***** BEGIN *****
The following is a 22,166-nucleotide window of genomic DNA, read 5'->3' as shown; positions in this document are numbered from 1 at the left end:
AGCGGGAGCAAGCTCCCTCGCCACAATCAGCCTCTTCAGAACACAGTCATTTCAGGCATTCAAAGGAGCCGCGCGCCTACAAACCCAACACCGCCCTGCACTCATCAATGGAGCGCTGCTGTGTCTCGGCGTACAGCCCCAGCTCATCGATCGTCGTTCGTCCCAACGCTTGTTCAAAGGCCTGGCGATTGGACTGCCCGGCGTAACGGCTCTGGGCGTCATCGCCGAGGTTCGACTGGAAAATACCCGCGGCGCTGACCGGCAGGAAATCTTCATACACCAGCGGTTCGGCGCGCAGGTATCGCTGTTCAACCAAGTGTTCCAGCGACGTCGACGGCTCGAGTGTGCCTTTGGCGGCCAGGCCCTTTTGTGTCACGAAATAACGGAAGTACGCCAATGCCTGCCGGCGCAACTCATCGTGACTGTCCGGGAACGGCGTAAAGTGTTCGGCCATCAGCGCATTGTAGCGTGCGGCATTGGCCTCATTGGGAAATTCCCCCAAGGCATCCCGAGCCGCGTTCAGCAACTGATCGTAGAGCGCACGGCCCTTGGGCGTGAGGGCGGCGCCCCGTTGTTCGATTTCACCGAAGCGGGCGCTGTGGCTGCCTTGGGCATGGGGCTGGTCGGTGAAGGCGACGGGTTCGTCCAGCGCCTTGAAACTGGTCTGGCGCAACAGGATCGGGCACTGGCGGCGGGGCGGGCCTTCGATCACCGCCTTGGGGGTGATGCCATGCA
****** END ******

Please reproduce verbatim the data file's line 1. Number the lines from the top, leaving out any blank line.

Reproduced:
The following is a 22,166-nucleotide window of genomic DNA, read 5'->3' as shown; positions in this document are numbered from 1 at the left end: